correct, or it is not correct.

> :: If the source code stores into variables x and y, the machine code
> :: must do that as well.


> : Just a nit: the results must be exactly the same as if the
> : machine code had stored into the variables. The memory write is
> : not necessarily necessary, but any rounding that would have
> : occured is.


> :: Unless compiler switches (or lack thereof) relax the
> :: requirements.


> :: The "as-if" rule of code transformations doesn't apply here, as we
> :: can actually see the difference.


> : The "as-if" rule always applies, since it says that only the
> : results count. In this case, for example: I believe that the
> : Intel FPU has an instruction to force rounding to double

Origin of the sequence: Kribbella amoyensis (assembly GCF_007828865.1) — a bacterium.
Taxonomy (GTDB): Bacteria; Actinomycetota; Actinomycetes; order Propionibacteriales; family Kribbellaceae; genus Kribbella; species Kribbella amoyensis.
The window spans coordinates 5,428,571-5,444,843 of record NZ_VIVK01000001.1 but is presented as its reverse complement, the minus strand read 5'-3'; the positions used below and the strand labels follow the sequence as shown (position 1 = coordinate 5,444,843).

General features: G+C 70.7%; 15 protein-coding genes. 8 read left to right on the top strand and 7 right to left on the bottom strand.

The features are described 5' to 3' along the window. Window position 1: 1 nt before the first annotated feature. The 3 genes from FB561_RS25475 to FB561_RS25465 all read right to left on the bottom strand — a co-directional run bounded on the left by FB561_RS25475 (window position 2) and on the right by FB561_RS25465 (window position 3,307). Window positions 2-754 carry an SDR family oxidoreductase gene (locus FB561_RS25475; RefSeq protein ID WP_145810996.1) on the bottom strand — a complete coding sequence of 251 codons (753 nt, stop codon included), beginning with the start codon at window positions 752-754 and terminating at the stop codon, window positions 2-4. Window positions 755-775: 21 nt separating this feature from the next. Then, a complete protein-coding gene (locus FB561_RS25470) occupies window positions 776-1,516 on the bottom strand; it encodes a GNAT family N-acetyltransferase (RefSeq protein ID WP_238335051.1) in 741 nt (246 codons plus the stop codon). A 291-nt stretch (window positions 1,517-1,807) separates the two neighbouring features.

> : precision, without actually storing the value, and an
> : implementation could use this.


> You must do a store to get the rounding. However, the target of the store
> instruction can be another FP register, so in effect Yes.


I didn't remember it that way, but it's been years since I
looked at the specification. (It was the specification for the
original 8087, so that gives you some idea of just how long ago
it was.)

> In the example from the FAQ, the machine code compares a stored value to a
> temporary in a register. That doesn't follow the "as-if" rule (as we can
> easily see). Possibly because the code wasn't compiled with a "strict but
> slow" compiler option.


Quite possibly. I know that real programs do occasionally have